Again, incredible attention to detail. To me, there's only one aspect of the modularity/assembly that gives me a brief pause, and it's the neck connection point. I know four screws is a decades-long best practice, but seems very "inside the box" to the point where it almost seems out of place with the rest of the design. What are your thoughts on something that maybe uses one, larger fastener? The first two that come to mind are Anderson guitars where the "bottom" of the neck pocket" isn't flat: it's V-shaped, so that the neck seats itself and is cradled to avoid twisting, so then the neck joint only needs two screws. I also feel like I have a faint memory of a guitar with only one large-headed screw, but it may have been a dream. Ha! The second one was a folding travel guitar, and I can't remember the name of it, but the neck and body sort of keyed together, and then there was a latch on the back that pulled everything tight. That was quick, no hardware to lose, and was toolless...though it was builkier, if I remember right.

Another thought: could any of the screws used for assembly be captive, to further reduce the chances of losing any, and also saving install time with not having to find the right screws?
How about a few big neo magnets?
 

TEN32 Guitars

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This is honestly so thorough and well thought out that I'd love to support it whenever these become readily available. One thing I'll personally give some feedback on since I'm huge on backpacks and have a few for my different hobbies. I would definitely include some cloth/padding on the back of the case just for comfort's sake, flat surfaces can be uncomfortable with long term wear but you do have the briefcase handle on the side to address it as well. Loving the video series, I will subscribe and follow your journey to launching these.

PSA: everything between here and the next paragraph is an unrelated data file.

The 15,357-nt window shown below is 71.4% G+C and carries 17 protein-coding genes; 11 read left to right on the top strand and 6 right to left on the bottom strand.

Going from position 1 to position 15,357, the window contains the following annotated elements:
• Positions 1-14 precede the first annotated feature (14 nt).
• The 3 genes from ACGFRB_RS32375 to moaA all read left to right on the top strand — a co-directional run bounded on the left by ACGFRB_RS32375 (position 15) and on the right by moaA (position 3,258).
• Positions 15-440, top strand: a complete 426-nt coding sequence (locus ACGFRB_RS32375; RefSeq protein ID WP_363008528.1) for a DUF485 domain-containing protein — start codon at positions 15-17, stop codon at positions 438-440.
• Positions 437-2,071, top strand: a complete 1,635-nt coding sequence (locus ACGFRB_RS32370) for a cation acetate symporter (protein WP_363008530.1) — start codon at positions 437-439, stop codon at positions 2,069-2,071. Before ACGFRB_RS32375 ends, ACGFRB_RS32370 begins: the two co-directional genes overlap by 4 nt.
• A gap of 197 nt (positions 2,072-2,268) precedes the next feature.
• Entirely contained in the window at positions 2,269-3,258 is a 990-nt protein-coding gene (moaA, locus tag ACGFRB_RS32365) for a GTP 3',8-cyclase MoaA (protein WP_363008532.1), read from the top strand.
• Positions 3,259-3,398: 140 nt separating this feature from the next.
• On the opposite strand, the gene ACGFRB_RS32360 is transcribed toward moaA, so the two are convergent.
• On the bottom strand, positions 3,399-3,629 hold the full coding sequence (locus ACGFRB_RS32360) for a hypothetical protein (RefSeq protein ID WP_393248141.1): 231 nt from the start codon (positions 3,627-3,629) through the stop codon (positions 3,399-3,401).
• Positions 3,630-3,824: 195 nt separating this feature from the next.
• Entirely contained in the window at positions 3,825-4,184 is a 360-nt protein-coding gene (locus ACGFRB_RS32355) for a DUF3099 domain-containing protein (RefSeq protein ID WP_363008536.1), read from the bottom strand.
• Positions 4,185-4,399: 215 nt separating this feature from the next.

Thanks! Feedback like that makes all those hours grinding over details feel worth it.

All 5 models are available now! I have been slapped in the face by the time and money realities of marketing these last 2 weeks, but I'll get all that automated and streamlined soon enough. That's the only thing keeping me out of the wood shop right now.

You can find links to all 5 config forms both on the individual model pages or all in one place (at the bottom of the page) here.

On the backpack - totally agree. If I had another year for product development I'd add padding with a laptop sleeve built in. Let's hope I get the chance to develop V2.0 of all this stuff someday!
 

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Sounds perfect! I read all the blog posts last week! I still love this idea.
I showed this all to my dad who is a mechanical engineer and he was very impressed!
Thanks for the time reading through all that, I cant tell you how many people said "Dude, make videos. No one wants to read a blog."
I still prefer reading to videos but I guess I've become the minority there :shrug:

Your second comment gave me some goosebumps if I'm honest. I consider myself much more a designer more than an engineer. That's quite a compliment, thanks!
 

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I stumbled on the videos on youtube
I thought: "Either this guy sells fried air, or he's a genious...he solved every problem with great Quality Of Life ideas"
 

TEN32 Guitars

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I stumbled on the videos on youtube
I thought: "Either this guy sells fried air, or he's a genious...he solved every problem with great Quality Of Life ideas"
Honestly, I think that's the correct reaction. There's so much new stuff all at once, and some of it is pretty out there. We're all conditioned to believe maintenance and setup are mysterious creatures not to be trifled with, so the idea of intentionally breaking down a guitar without having an unplayable mess on your hands after reassembly seems borderline insane, right?

The build quality has to be world class, maybe even beyond that into precision engineering/machining territory, the neck has to be made from lumber with the right combination of natural dimensional stability and modulus of elasticity (stiffness), the neck has to go into exactly the same part of the pocket every time. All of which are requirements guitars have never really had before. That doesn't even include all the requirements to make true modularity possible. Welcome to my life 😂

Honestly I'm surprised the reaction hasn't been much more negative. As guitarists we have no frame of reference for allowing a concept like this to exist in objective reality.
 

eaeolian

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In the future I would love to work with someone like the trick drums guys on some kind of high tech latch to eliminate fasteners and tools, but I think that runs pretty firmly into the "too much progress" bucket and will immediately turn some potential buyers off.
25 years ago I played with Saxon and Paul Quinn had a guitar he was endorsing that had quick-releases for the neck so you could fly with it easily. If I can dredge it up I'll pass it along.